A little note from the Mass Cultural Council Community Initiative:

"Next time you’re in Boston’s Downtown Crossing area, check out this great collaboration between Boston Literary District and the Downtown Boston BID; at the alleyway connecting Winter Street and Temple Place.
It only fits one person at a time and runs for about 40 feet. Inside are bands of color evoking Sol Lewitt with three areas of text w/ excerpts of writings by Margaret FullerEdward Bellamy Memorial Association, and Eddie Maisonet.
Really beautiful pit stop when walking and exploring the City.
Armor Dress
 
The Armor Dress materializes a soft armor to protect delicate bodies and complex ideas. In times where the political theater is used to crush our sense of freedom of choice towards our bodies and affections, the armor dress offers shelter in love.
 
When one slips into a state of mind softened by love and caring, it becomes easier to welcome empathy and fraternity. Love has many manifestations, and we can begin our approach through the definitions established the ancient Greek, Eros/Romantic, Philia/Platonic, Storge/Friendly, Agape/Devine, Xenia/Guest, which still resonate and ripple in our thoughts to this day. The ideas around love are continuously evolving and being expanded upon today, offering an increasing complexity to its manifestations.
 
The Armor Dress is a reminder that when a positive mind-set of wonder, persistence, self-caring, and unconditional love is attained, we become stronger and more capable of affecting change.
 
Nick Cave's Joy Parade

It was a pleasure to participate in this feast of colors with the piece Exercise in Collective Ballance. We played, we danced and we indulged in escorting Nick Cave's monumental inflatables through the streets of Boston. 
These interactive sculptures will change as they are manipulated, and will look different every time they are returned to a stationary position. Viewers are invited to interact with the Embracers sculptures. The embracers were first shown at a pop up exhibition inspired by A R E A Gallery’s director, David Guerra and I's missing our respective home countries and cultures. Brazil, the country I grew up in, has been going through a worsening political crisis, in many ways similar to the one in North America. To better understand these sculptures, it is important to mention Carnaval, perhaps the largest countrywide Brazilian cultural manifestation, and a collective state of trance. It is a moment of softening the boundaries of self, where collective catharsis is experienced and embraced. It is a time to celebrate, not any particular achievement or success, but perhaps the very simple/complex fact of existence. It is also a time of fierce political critique and satire. The acts of hugging and loving, caring and standing together become themselves political acts of defiance. That is how the Embracers came to be - an attempt to manifest even the smallest flicker of the collective catharsis that is Carnaval.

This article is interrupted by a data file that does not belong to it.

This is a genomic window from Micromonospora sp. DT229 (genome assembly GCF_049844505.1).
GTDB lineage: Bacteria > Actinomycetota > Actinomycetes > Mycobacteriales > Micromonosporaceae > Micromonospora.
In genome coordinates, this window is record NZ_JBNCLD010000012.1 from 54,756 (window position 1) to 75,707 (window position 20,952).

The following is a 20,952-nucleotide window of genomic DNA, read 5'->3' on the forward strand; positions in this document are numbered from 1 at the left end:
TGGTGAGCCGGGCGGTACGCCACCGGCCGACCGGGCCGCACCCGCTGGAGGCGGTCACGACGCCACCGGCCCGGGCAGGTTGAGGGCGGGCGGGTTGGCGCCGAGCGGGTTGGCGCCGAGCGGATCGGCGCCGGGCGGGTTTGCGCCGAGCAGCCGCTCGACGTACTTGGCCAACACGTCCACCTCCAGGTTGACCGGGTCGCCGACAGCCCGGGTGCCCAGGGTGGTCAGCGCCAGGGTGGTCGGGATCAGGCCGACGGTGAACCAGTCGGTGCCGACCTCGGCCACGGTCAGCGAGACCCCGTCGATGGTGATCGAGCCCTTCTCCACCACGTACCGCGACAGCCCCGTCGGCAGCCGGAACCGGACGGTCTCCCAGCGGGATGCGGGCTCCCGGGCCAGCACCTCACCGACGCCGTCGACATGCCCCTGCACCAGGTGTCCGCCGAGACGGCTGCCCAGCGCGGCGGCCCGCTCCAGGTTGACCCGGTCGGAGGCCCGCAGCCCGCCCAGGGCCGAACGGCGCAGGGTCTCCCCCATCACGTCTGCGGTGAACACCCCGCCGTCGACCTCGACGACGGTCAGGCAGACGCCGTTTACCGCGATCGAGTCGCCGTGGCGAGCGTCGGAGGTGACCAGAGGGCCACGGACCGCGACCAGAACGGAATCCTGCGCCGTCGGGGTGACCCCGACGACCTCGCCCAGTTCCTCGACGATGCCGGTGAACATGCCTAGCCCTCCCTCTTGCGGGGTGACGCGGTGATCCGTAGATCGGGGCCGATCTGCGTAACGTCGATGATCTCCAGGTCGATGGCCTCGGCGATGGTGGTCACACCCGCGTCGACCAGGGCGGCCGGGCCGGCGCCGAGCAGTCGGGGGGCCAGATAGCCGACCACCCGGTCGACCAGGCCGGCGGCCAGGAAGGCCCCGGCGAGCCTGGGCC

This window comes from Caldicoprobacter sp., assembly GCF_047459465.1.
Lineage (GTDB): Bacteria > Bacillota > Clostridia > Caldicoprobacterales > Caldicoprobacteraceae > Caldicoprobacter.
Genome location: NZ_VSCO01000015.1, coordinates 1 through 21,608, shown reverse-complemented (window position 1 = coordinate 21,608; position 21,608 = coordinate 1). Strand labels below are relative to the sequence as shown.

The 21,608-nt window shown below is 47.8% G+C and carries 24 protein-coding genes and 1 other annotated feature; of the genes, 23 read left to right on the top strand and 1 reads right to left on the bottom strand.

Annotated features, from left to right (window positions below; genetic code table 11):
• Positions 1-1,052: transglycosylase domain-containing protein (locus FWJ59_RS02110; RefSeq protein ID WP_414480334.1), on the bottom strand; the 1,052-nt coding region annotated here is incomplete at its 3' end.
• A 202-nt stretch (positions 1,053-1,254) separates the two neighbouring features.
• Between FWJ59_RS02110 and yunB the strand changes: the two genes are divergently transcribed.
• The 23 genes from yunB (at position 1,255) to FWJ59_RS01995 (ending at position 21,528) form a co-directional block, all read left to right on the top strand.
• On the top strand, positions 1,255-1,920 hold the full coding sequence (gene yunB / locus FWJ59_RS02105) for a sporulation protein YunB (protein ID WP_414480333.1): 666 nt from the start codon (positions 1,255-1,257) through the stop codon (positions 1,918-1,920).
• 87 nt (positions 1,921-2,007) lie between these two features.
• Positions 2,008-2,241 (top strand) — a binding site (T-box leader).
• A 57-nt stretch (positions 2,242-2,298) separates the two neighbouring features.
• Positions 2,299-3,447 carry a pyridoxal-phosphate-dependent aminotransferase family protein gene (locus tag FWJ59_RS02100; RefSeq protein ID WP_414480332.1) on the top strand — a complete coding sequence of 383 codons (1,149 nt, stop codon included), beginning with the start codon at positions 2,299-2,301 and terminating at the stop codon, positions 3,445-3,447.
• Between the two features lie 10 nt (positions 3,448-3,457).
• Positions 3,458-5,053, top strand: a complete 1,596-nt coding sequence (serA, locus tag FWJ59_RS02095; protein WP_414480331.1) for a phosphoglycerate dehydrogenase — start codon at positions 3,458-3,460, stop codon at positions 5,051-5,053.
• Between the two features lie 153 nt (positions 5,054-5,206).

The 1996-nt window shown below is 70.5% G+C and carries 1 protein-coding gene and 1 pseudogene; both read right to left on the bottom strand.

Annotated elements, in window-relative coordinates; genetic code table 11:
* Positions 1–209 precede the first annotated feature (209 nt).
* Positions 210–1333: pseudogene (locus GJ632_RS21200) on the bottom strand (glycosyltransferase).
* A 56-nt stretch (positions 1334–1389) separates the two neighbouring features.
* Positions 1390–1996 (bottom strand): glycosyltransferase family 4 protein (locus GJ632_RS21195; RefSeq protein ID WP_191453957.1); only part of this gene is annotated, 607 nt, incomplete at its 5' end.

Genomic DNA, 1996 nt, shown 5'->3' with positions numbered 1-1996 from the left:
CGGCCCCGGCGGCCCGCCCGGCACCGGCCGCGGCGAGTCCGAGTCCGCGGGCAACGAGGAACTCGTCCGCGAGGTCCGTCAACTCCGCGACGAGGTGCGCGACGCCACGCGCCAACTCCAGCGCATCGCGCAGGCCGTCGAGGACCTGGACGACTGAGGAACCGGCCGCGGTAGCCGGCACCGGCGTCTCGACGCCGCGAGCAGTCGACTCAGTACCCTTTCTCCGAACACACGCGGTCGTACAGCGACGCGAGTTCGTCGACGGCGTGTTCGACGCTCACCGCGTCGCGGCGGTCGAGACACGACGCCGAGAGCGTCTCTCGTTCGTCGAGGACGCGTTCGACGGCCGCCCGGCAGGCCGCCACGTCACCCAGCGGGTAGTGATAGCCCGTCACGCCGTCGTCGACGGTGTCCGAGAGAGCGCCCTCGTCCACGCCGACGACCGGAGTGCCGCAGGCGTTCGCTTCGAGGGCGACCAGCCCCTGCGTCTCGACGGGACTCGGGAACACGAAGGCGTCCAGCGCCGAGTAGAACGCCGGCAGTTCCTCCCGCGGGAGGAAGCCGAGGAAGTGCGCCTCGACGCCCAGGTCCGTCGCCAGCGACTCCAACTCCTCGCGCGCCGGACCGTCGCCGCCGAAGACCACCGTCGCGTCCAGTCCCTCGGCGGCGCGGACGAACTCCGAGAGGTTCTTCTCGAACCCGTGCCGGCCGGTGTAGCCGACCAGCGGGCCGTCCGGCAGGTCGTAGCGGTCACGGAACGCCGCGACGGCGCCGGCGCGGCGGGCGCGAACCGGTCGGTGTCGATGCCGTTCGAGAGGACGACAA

Brazilian Culture, with all its contradictions and challenges, stands strong in sweet glittery bliss. 

​In our adult lives it seems like we do not get to experience playfulness enough, especially in these stressful times we currently live in, where bad news seem to be the norm. It is incredibly satisfying to briefly create spaces of transgressive enjoyment, and I daresay Temporary Autonomous Zones. Moments for coming together and not only enjoying art, but also each other's
company and shelter.
 
As the poet Ferreira Gullar would say "Distraídos Venceremos" (Distracted we shall triumph).